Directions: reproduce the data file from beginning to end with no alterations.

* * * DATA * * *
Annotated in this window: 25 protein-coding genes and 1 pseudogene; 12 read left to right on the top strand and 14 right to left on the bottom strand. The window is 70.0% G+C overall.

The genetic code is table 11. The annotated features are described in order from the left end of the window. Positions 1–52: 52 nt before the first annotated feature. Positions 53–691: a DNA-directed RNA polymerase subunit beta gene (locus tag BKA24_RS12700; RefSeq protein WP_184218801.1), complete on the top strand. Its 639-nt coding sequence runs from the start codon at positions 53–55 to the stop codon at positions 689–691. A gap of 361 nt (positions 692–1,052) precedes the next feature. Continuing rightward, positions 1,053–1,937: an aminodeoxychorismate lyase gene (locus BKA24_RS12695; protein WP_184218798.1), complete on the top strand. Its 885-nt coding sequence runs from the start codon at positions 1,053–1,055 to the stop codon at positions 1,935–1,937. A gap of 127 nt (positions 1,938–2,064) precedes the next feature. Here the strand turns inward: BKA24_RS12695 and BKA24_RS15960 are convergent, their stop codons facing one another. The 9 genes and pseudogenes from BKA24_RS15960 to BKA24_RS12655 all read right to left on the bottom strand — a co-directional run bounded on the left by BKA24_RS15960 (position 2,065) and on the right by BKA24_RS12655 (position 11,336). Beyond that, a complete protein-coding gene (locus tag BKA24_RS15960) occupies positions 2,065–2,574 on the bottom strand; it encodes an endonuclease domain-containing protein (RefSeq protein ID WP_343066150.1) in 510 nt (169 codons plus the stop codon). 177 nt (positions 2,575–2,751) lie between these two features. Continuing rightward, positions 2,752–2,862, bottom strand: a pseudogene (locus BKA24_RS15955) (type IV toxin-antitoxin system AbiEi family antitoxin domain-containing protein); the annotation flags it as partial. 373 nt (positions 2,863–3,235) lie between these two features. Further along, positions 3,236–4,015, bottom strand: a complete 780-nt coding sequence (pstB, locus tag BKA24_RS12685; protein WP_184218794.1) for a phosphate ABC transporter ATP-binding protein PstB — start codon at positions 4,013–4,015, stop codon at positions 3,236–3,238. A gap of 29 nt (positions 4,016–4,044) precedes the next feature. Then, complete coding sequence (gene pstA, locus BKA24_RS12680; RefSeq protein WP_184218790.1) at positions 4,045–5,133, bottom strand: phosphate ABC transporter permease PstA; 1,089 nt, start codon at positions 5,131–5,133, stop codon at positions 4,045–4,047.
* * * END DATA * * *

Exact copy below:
Annotated in this window: 25 protein-coding genes and 1 pseudogene; 12 read left to right on the top strand and 14 right to left on the bottom strand. The window is 70.0% G+C overall.

The genetic code is table 11. The annotated features are described in order from the left end of the window. Positions 1–52: 52 nt before the first annotated feature. Positions 53–691: a DNA-directed RNA polymerase subunit beta gene (locus tag BKA24_RS12700; RefSeq protein WP_184218801.1), complete on the top strand. Its 639-nt coding sequence runs from the start codon at positions 53–55 to the stop codon at positions 689–691. A gap of 361 nt (positions 692–1,052) precedes the next feature. Continuing rightward, positions 1,053–1,937: an aminodeoxychorismate lyase gene (locus BKA24_RS12695; protein WP_184218798.1), complete on the top strand. Its 885-nt coding sequence runs from the start codon at positions 1,053–1,055 to the stop codon at positions 1,935–1,937. A gap of 127 nt (positions 1,938–2,064) precedes the next feature. Here the strand turns inward: BKA24_RS12695 and BKA24_RS15960 are convergent, their stop codons facing one another. The 9 genes and pseudogenes from BKA24_RS15960 to BKA24_RS12655 all read right to left on the bottom strand — a co-directional run bounded on the left by BKA24_RS15960 (position 2,065) and on the right by BKA24_RS12655 (position 11,336). Beyond that, a complete protein-coding gene (locus tag BKA24_RS15960) occupies positions 2,065–2,574 on the bottom strand; it encodes an endonuclease domain-containing protein (RefSeq protein ID WP_343066150.1) in 510 nt (169 codons plus the stop codon). 177 nt (positions 2,575–2,751) lie between these two features. Continuing rightward, positions 2,752–2,862, bottom strand: a pseudogene (locus BKA24_RS15955) (type IV toxin-antitoxin system AbiEi family antitoxin domain-containing protein); the annotation flags it as partial. 373 nt (positions 2,863–3,235) lie between these two features. Further along, positions 3,236–4,015, bottom strand: a complete 780-nt coding sequence (pstB, locus tag BKA24_RS12685; protein WP_184218794.1) for a phosphate ABC transporter ATP-binding protein PstB — start codon at positions 4,013–4,015, stop codon at positions 3,236–3,238. A gap of 29 nt (positions 4,016–4,044) precedes the next feature. Then, complete coding sequence (gene pstA, locus BKA24_RS12680; RefSeq protein WP_184218790.1) at positions 4,045–5,133, bottom strand: phosphate ABC transporter permease PstA; 1,089 nt, start codon at positions 5,131–5,133, stop codon at positions 4,045–4,047.